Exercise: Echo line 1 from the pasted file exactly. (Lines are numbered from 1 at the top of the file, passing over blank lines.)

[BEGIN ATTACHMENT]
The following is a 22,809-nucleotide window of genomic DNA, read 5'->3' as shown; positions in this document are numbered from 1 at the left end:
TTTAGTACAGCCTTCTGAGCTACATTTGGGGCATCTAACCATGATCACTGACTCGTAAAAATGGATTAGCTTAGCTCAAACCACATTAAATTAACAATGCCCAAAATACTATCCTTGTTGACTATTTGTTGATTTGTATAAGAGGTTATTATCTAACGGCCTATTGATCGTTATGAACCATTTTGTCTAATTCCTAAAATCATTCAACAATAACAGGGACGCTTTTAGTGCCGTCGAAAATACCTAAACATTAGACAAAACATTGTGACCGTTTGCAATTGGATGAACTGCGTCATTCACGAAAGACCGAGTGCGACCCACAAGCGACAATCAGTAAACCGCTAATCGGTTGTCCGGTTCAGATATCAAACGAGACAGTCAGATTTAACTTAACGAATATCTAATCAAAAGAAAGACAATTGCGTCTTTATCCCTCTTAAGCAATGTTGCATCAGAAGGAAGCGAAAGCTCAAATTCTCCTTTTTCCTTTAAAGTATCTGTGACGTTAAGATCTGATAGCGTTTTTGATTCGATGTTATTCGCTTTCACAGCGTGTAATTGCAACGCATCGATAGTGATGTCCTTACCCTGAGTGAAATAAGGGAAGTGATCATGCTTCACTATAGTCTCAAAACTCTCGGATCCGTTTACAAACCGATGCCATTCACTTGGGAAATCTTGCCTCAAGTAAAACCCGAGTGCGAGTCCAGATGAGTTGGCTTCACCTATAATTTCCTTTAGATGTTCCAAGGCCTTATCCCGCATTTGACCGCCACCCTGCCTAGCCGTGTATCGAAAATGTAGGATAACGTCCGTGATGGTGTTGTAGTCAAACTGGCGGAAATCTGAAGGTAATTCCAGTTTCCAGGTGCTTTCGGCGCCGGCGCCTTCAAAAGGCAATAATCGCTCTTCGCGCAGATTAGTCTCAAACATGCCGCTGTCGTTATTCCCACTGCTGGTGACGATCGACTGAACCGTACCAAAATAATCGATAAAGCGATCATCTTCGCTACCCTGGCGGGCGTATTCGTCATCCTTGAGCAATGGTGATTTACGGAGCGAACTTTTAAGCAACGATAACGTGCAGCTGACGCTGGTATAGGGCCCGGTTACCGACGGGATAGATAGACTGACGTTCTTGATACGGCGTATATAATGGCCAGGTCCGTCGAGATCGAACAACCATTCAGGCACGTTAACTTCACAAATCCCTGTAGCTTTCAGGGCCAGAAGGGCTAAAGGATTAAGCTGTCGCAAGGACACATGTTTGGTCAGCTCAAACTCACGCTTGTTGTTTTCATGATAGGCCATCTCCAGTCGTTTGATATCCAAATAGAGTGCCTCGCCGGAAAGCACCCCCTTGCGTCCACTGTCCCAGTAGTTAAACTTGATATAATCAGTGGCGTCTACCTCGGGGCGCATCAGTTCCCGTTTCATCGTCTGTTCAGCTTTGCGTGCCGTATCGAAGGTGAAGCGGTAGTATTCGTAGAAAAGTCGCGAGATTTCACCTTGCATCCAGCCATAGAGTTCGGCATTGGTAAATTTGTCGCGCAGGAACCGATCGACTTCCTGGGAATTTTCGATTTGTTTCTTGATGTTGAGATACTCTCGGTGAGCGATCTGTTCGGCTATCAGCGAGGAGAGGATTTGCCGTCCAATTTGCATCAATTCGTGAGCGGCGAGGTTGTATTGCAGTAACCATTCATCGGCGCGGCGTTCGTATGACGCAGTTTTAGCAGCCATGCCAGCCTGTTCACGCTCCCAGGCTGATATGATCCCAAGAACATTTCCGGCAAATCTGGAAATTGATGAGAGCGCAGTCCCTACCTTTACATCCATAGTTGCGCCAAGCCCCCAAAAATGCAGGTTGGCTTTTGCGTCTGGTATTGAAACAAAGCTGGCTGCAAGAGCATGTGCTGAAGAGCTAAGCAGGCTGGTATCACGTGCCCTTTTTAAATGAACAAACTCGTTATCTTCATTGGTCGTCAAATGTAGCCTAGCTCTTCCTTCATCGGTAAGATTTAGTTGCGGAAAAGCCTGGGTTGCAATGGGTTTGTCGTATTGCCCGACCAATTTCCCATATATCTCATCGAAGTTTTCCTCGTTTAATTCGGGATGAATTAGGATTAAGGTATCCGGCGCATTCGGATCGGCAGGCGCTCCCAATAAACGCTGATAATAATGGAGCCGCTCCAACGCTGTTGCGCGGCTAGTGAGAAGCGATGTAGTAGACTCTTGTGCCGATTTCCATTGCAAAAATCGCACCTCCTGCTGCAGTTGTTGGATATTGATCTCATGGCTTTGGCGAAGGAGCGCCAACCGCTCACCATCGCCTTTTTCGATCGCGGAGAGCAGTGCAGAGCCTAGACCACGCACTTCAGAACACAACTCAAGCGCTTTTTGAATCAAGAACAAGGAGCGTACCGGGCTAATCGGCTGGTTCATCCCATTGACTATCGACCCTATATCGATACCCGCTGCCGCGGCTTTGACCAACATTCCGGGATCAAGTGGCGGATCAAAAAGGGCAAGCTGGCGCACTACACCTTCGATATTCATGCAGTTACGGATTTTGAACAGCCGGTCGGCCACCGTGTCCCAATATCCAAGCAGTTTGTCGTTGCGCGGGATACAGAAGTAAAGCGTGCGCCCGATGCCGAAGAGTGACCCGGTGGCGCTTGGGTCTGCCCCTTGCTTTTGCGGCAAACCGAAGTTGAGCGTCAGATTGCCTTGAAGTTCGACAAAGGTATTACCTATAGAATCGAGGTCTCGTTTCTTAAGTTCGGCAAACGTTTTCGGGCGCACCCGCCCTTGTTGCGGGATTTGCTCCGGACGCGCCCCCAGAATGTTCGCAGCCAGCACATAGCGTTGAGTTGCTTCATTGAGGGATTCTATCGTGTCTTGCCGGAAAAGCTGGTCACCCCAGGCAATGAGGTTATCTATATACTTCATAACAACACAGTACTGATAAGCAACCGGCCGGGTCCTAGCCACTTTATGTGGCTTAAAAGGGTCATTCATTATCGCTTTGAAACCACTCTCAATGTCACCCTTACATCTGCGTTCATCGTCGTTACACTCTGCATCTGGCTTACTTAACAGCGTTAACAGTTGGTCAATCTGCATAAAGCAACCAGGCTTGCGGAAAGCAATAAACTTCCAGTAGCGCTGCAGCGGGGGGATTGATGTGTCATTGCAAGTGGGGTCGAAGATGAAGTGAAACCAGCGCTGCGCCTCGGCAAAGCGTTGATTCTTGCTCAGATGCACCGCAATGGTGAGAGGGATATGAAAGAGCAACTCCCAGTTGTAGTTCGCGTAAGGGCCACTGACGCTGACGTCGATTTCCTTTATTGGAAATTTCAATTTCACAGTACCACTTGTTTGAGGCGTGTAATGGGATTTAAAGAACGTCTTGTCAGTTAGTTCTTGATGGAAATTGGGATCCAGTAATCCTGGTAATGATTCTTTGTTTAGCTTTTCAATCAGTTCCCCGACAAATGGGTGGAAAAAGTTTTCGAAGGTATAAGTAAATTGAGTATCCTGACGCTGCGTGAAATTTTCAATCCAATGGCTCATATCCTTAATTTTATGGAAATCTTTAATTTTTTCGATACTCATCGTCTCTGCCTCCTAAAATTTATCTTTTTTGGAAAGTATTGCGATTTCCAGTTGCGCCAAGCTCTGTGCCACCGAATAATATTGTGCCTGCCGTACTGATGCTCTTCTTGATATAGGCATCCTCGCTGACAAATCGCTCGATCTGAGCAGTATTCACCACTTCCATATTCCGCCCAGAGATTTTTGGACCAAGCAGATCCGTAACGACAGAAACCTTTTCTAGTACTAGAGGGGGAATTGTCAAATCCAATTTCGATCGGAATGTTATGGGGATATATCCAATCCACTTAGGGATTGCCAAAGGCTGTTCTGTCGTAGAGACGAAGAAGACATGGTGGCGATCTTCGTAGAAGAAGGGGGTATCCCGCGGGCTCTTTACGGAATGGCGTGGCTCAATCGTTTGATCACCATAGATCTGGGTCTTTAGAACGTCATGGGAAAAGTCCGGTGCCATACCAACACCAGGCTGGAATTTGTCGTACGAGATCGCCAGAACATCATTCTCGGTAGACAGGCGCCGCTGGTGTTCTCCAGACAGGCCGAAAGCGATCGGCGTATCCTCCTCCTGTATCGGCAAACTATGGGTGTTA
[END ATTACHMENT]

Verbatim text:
The following is a 22,809-nucleotide window of genomic DNA, read 5'->3' as shown; positions in this document are numbered from 1 at the left end: